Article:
In the 1930s, fashion saw a profound influence from films and specifically Hollywood. Men’s, women’s, and children’s styles were based on fashions seen on screen with stars like Clark Gable, Jean Harlow, and Shirley Temple among the many who directly influenced fashion. A return to conservatism after the Roaring Twenties also marked fashion during this period.
s the 1920s turned into the 1930s, women’s fashion softly evolved from the boyish look of the previous decade into the feminine silhouette of the early thirties. With the stock market crash in 1929 and with the opening of the new decade, hemlines descended back to ankle length and waistlines moved back to their natural place.
Despite these departures from the prevailing mode of the previous decade, the popular styles of the early 1930s were similar in their simple lines to the popular garçonne look of the twenties. But while the simplicity of the 1920s created a sack-like silhouette free from curves, the simple lines of the early thirties hugged those curves, creating a soft, feminine silhouette. Cally Blackman, a lecturer on the history of fashion at Central Saint Martins, writes in 100 Years of Fashion, “By the early 1930s, the fashionable silhouette was evolving into a slender, elongated torso with widening shoulders and a neat head with softly waved short hair” (13). Though the lines were simple, the overall effect was one of complete sinuous femininity with a natural waist and skirts flaring out slightly at the ankle, as seen in a fashion illustration from 1935 (Fig. 1).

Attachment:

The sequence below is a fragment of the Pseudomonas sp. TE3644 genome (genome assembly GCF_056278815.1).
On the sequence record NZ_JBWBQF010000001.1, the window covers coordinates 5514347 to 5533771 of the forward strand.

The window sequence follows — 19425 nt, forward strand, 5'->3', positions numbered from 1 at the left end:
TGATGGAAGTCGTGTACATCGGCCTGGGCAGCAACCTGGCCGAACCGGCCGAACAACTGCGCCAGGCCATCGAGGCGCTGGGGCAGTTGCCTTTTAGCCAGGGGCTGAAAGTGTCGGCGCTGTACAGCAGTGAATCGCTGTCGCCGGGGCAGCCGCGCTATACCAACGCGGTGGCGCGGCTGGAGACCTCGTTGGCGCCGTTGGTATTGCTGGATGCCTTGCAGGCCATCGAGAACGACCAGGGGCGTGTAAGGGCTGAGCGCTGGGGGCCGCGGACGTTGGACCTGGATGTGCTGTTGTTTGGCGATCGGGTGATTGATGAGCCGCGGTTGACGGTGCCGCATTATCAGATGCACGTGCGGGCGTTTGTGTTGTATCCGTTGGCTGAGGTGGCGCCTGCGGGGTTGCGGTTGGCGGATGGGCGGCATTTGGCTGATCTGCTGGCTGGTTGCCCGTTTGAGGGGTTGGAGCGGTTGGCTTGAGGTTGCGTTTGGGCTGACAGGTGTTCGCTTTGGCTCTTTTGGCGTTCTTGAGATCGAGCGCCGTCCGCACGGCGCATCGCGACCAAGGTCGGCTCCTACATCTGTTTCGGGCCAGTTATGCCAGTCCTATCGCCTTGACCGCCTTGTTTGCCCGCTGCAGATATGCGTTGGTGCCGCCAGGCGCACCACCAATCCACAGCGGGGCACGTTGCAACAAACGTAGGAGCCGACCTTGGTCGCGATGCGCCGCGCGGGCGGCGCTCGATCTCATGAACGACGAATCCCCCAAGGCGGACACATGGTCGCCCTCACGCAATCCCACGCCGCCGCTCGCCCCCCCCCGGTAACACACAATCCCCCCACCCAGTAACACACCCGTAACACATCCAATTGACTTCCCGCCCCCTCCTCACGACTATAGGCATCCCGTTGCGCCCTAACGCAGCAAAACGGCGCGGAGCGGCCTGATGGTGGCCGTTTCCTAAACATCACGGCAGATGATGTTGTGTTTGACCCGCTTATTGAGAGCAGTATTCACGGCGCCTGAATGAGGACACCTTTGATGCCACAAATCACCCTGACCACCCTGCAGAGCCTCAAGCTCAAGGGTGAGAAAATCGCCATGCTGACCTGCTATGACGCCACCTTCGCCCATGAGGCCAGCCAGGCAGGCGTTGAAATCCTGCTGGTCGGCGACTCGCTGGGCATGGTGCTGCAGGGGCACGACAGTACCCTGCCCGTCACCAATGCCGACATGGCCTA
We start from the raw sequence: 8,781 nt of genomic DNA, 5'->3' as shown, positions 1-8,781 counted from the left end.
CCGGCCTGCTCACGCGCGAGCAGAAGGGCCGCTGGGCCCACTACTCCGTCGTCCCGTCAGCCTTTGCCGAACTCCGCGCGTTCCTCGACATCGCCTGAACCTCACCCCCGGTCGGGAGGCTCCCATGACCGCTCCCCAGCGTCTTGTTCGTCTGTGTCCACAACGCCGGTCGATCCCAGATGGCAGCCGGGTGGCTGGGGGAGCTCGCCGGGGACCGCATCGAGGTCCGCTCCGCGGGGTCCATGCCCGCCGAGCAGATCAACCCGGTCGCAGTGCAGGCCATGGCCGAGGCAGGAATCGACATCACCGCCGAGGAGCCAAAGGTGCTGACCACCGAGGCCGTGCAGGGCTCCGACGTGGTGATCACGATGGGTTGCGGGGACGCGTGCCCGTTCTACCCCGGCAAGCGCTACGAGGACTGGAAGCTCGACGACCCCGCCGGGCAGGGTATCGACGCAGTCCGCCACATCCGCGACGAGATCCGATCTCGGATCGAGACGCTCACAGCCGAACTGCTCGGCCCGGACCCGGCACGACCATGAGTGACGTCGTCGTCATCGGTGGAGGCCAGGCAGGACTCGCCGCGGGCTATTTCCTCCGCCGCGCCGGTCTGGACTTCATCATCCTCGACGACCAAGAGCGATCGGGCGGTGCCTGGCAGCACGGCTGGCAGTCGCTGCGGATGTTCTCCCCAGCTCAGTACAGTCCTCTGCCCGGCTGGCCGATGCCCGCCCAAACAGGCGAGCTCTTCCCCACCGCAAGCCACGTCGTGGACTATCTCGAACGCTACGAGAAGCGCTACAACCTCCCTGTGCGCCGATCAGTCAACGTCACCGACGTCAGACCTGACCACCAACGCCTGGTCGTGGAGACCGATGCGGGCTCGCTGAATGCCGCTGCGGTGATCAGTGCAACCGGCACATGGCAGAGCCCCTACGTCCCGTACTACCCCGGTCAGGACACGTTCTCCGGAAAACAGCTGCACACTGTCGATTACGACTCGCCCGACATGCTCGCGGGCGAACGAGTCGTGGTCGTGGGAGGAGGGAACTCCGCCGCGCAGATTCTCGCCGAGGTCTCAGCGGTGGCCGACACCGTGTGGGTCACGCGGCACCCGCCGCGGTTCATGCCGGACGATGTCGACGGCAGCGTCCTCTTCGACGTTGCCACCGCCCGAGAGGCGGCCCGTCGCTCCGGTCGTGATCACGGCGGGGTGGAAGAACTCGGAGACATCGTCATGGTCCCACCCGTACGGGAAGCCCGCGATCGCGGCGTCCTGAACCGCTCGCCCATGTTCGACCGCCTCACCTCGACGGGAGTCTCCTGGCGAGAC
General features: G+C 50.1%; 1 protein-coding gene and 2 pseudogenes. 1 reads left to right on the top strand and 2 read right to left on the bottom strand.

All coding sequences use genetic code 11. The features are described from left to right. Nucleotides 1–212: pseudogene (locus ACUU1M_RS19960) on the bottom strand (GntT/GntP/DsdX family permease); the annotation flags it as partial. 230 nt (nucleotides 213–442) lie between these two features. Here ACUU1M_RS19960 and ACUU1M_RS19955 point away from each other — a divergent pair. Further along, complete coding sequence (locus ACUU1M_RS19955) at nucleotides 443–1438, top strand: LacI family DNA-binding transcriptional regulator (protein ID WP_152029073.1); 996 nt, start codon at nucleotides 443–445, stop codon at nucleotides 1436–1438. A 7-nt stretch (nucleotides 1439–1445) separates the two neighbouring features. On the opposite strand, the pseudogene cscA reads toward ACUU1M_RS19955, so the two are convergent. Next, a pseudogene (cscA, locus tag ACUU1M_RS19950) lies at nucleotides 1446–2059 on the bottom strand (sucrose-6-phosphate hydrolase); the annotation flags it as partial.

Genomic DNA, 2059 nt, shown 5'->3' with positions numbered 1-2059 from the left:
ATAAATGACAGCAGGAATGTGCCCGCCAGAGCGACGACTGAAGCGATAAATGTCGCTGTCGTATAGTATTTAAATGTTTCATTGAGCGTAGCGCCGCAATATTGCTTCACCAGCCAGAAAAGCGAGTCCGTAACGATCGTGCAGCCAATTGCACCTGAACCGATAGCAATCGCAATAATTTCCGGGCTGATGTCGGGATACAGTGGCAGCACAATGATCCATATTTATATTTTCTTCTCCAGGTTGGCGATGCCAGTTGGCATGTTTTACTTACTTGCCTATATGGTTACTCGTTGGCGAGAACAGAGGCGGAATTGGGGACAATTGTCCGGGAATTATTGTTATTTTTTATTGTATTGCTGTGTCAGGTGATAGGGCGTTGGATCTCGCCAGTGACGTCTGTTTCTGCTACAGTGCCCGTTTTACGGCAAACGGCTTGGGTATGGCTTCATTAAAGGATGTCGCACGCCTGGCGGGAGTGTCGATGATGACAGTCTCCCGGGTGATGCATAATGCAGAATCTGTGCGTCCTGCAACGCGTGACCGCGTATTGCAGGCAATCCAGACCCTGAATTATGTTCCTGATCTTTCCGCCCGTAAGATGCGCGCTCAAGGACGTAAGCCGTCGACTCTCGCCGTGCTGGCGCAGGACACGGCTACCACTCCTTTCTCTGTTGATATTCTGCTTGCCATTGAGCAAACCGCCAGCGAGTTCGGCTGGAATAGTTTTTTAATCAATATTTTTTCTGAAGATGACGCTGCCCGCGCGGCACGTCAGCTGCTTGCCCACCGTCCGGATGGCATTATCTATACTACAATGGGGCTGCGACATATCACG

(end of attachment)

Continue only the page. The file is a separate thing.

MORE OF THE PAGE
ontributing to the overall slender look of the early thirties was one of the most important developments and trends of the decade: the bias cut. To cut fabric on the bias means cutting the fabric 45 degrees against the weave, creating a fluid, body-skimming garment (Morton). Designer Madeleine Vionnet began using the bias cut in the 1920s, and in the thirties, it became a popular method of creating dresses that skimmed over women’s curves. Especially in the evening, satin dresses with low backs, like the silvery Vionnet dress from 1932 (Fig. 2), created a slinky and feminine silhouette, flaring out at the bottom and hugging curves that had not previously been hugged, like the white gown worn by the model in figure 3. Other designers also used the method, as seen in the light pink Chanel dress from the 1930s (Fig. 4).